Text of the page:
Malik al-Shu‘ara Bahar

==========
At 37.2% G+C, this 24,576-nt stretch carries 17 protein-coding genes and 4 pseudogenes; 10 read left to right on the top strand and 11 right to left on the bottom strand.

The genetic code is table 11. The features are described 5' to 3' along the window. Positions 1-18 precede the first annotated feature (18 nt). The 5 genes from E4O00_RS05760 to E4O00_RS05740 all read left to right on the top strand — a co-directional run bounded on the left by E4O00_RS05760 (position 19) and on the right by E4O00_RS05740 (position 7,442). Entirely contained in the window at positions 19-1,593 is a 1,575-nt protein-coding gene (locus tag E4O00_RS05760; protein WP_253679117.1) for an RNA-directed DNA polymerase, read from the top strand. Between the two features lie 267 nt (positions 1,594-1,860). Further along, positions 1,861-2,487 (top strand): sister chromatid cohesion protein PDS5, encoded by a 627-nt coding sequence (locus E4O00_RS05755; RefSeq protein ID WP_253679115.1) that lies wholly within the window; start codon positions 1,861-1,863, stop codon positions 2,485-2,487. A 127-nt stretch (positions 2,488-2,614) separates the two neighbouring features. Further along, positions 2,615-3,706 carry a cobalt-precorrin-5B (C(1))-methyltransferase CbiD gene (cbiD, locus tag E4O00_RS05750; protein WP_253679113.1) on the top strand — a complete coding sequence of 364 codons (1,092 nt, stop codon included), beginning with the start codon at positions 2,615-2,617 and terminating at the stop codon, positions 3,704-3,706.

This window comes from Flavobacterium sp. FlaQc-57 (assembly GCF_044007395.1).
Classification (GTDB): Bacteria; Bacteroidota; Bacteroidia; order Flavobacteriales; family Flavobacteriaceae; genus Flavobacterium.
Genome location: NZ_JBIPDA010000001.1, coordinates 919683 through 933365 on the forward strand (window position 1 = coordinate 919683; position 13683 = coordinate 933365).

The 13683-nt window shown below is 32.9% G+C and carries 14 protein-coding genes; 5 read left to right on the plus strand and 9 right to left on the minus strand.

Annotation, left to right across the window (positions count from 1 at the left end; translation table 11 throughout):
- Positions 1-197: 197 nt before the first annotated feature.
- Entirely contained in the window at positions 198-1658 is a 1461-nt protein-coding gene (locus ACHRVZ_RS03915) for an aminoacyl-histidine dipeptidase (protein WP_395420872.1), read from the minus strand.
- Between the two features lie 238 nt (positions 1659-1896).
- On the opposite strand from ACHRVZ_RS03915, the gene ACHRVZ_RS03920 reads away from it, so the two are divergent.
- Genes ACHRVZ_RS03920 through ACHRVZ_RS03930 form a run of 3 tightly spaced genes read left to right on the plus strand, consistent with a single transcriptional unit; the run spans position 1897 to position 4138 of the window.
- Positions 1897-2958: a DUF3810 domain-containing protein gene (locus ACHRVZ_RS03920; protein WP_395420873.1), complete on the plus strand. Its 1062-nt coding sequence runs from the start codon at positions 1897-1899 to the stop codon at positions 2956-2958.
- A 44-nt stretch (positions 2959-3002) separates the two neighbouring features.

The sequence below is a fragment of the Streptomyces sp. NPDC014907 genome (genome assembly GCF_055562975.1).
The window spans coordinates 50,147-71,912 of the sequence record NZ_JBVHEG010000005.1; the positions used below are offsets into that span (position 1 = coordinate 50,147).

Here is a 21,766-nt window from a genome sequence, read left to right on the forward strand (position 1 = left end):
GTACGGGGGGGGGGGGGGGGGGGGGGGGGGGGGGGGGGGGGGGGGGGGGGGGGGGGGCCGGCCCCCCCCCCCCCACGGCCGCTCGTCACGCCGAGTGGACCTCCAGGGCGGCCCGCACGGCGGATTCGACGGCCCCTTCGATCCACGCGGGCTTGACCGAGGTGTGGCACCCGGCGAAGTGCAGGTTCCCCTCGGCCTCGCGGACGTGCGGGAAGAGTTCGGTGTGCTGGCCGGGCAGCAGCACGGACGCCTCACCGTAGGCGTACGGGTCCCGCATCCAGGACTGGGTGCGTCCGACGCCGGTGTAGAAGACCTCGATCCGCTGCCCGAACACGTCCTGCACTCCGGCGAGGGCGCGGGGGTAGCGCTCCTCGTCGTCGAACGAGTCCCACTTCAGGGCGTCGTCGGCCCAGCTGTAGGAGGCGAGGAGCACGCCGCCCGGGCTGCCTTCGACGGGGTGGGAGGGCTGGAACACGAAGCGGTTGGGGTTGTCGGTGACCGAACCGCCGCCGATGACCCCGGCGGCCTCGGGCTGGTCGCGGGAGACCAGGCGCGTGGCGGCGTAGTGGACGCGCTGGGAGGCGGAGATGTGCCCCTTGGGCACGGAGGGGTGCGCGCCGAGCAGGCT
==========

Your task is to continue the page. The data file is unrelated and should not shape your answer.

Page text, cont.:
Bahar, Muhammad Taqi Malik al-Shu’ara’ (1887-1951), son of Hajj Muhammad Kazim Saburi, thinker, writer, scholar, poet, journalist, parliament member, minister, university professor, academician, with the nom de plume and title of Bahar and Malik al-Shu’ara’ (poet laureate) respectively. His father, Muhammad Kazim Saburi was the poet laureate of the Astan-i Quds-i Razavi and his mother, Hajiyyih Sakina Khanum, was a pious woman hailing from a noble Georgian family captured, brought to Persia, and converted to Islam in the battles waged between Persia and Russia under ‘Abbas Mirza. His paternal grandfather, Hajj Muhammad Baqir Kashani was the son of Hajj ‘Abd al-Qadir Kharabaf, a resident of Kashan, and his maternal ancestors were Georgian nobles. Bahar was born in the neighborhood of Sarshur in Mashhad. He began his education at the age of four. His teacher was his aunt (his paternal uncle’s wife). He learned to read the Qur’an well. He attended boys’ school at the age of six and he was able to read the Qur’an and Persian texts. He read the Shahnama with his father at the age of seven. Reading the Shahnama and Rashid Watwat’s Sad Kalima as a textbook served as a good practice for his poetical talent as he could versify poems in the Mutaqarib meter at that time. He composed ghazals and lampoons for his classmates at the primary school. It was at the age of ten that he traveled to the Holy Shrines with his parents, six year old sister, and two year old brother. He began his primary education by learning Arabic and Persian and then proceeded with literary texts. He attended the teaching circles held by Siyd ‘Ali Khan Dargazi. It was at the suggestion of Nasir al-Mulk Shirazi, custodian of the Astan-i Quds, and his father, Malik al-Shu’ara’ Saburi, that Mushir al-Dawla, the governor of Khurasan, granted him the title Thiqat al-Islam and a stipend in kind and in cash. After his father’s death, he furthered his studies under Adib Nayshaburi and studied Arabic with the teachers of the Nawwab School. Impressed by Adib, he turned towards the Khurasani Style. He was awarded the title of poet laureate (malik al-shu’ara’) by Muzaffar al-Din Shah at the age of 19. He embarked upon his political and journalistic career in his youth and remained in politics to his last days. He joined constitutionalists in 1906 and became a member of the Society for the Felicity of Khurasan (Anjuman-i Sa’adat-i Khurasan). He published a newspaper, entitled the Khurasan, with Sayyid Husayn Ardabili during the Lesser Despotism (Istibdad-i Saghir) in which he published his poetry under the nom de plume Ra’is al-Tullab (Head of Seminarians). He began contributing to national periodicals from the time of the conquest of Tehran and published his first political and social articles in the Tus periodical and some articles of his were anonymously published in the Habl al-Matin. He published the Naw Bahar newspaper and the Tazih Bahar weekly in 1910 and 1911. He was selected as a member of the National Consultative Assembly in 1914 and departed for Tehran. He founded the Danishkadih Literary Society (Anjuman-i Adabi-yi Danishkadih) and the Danishkadih journal in 1917. He reissued the Naw Bahar newspaper in the same year. He was appointed the director of the semi-official Iran newspaper in 1919. He was selected in 1914 as the parliament member representing the democrats of Khurasan and the people of Kalat, Dargaz, and Sarakhs, but his credentials were rejected and it was after six months of the efforts of the people of Khurasan that he could attend the third parliament. He was sent into exile several times. Two major events occurred in his life in the years 1915-1919: foundation of the Danishkadih Society (Anjuman-i Danishkadih), aiming at establishing harmony between tradition and modern day developments; the Danishkadih monthly, 12 issues of which appeared as the organ of the society raising mainly literary and modernist claims. Besides him, other writers, e.g. ‘Abbas Iqbal Ashtiyani, Ghulamriza Rashid Yasami, Sa’id Nafisi, and Sardar Mu’azzam Khurasani (Tiymurtash) contributed to it. Bahar and his collegues made significant contributions to the development of Persian prose by their political and literary articles and what had commenced by Dihkhuda and some other writers was continued by Bahar and his colleagues. Consequently, the highly florid prose of the Qajar period turned into the modern, fluent prose and the Persian language was thereby equipped with better expression of scientific concepts and material. The other event relates to Bahar’s personal life. He married Sudabih Safdari, from the Qajar line, in 1918. This brave and patient woman tolerated all the hardships during Bahar’s politically turbulent career, exiles, confinements, persecutions, and ailments and managed their family affairs with praiseworthy fortitude and resourcefulness. Bahar was selected as a member of the fifth parliament from Bujnurd, his former place of exile. He represented Turshiz (Kashmar), Bajistan, Kuh Surkh, and its adjacent regions in the fifth parliament and together with Mudarris opposed Reza Khan in reverting to the monarchy. Bahar represented the people of Tehran in the sixth parliament. Together with some Iranian scholars, e.g. Sa’id Nafisi, Rashid Yasami, and Kasravi, he studied the Pahlavi language with Herzfel, the distinguished Iranologist. It was at his suggestion that a course was offered on this language. He was not content with studying the language, but translated some Pahlavi texts into Persian prose and verse and conducted a comparative study of Middle and New Iranian languages. Relying on such solid ground, he included in the modules of the Teachers’ Training College (Dar al-Mu’allimin-i ‘Ali), his suggested courses, including Pahlavi texts, differences between pre-Islamic and post-Islamic prosody, prosodic features of Fahlawiyyat, differences between the Pahlavi language with Ferdowsi’s language. His suggested modules included the effects of political and intellectual events and trends in the advancement and development of sciences and their impacts on belles-lettres as well as discussions on the literary period of Constitutionalism and the new terms and compositions finding their way in time from the press to Persian language and literature. Bahar was appointed Minister of Education in 1945. He taught at the Teachers’ Training College and the Faculty of Letters, University of Tehran to his last year. He traveled to Switzerland for the treatment of tuberculosis, but returned to Tehran after a while and engaged himself in writing, studying, and composing poetry. He received a six month leave from the University of Tehran in 1950. He spent his last days feverish and weak, but perfectly conscious. Finally he died on Sunday 21 April and was buried in the Zahir al-Dawla Cemetery (Gulab Darrih). Bahar’s works in prose and verse are diverse, ranging from traditional poetry in different genres and poetry in regional dialects to lyrics (tasnif, taranih), articles, political and critical speeches, scholarly treatises, dramas, informal and formal epistles, critical edition of texts, translations made from the Pahlavi into Persian, stylistics of prose and verse, grammar, history of political parties, introductions to books, annotations on texts, particularly the Shahnama. His most significant work is his Divan, unpublished in his lifetime. However, he is the last distinguished poet composing elegant qasidas. Sabkshinasi ya Tarikh-i Tatawwur-i Nathr-i Farsi (Stylistics or History of Development of Persian Prose) is his most significant scholarly work, the fruit of 30 years of research and teaching, which is still unsurpassed. He accorded independence and identity to this domain of literary sciences. He had also written parts of a work devoted to stylistics of poetry, which he had taught for years and he had been commissioned by the Education Ministry to compile a work on it, but the severity of tuberculosis deprived him of the opportunity to complete it; nonetheless, the notes taken in his classes appeared under the title Tarikh-i Tatawwur-i Shi’r-i Farsi (History of Development of Persian Poetry). Concerning the latter work, ‘Abd al-Husayn Zarrinkub says that he standardized the features of schools of Persian poetry and later works are but repetitions of and commentaries on Bahar’s work. He made significant contributions to the standard traditional grammar book entitled Panj Ustad (Five Professors), particularly his contributions to the discussions on verb, distinction between present and past stems and their different categories are innovative. In his teaching sessions on prose stylistics, he introduced novel grammatical discussions and insisted that he would test the students on the same discussions in their stylistics final exam. His compositions, critical editions, and translations include: Chahr Khitaba in verse; Andarz-ha-yi Adharbad-i Marispandan (versified translation from the Pahlavi original); versified rendering of Ayadigar-i Zariran from Pahlavi; Zindigani-yi Mani; Fath’ali Khan Saba’s Gulshan-i Saba; Tarikh-i Sistan; Risalih-yi Nafs-i Arastu tarjumih-yi Baba Afzal Kashani; Mujmal al-Tawarikh wa ‘l-Qisas; Tarikh-i Mukhtasar-i Ahzab-i Siyasi (2 vols.); Awfi’s Muntakhab-i Jawami’ al-Hikayat wa Lawami’ al-Riwayat; Dastur-i Zaban-i Farsi; Tarikh-i Bal’ami.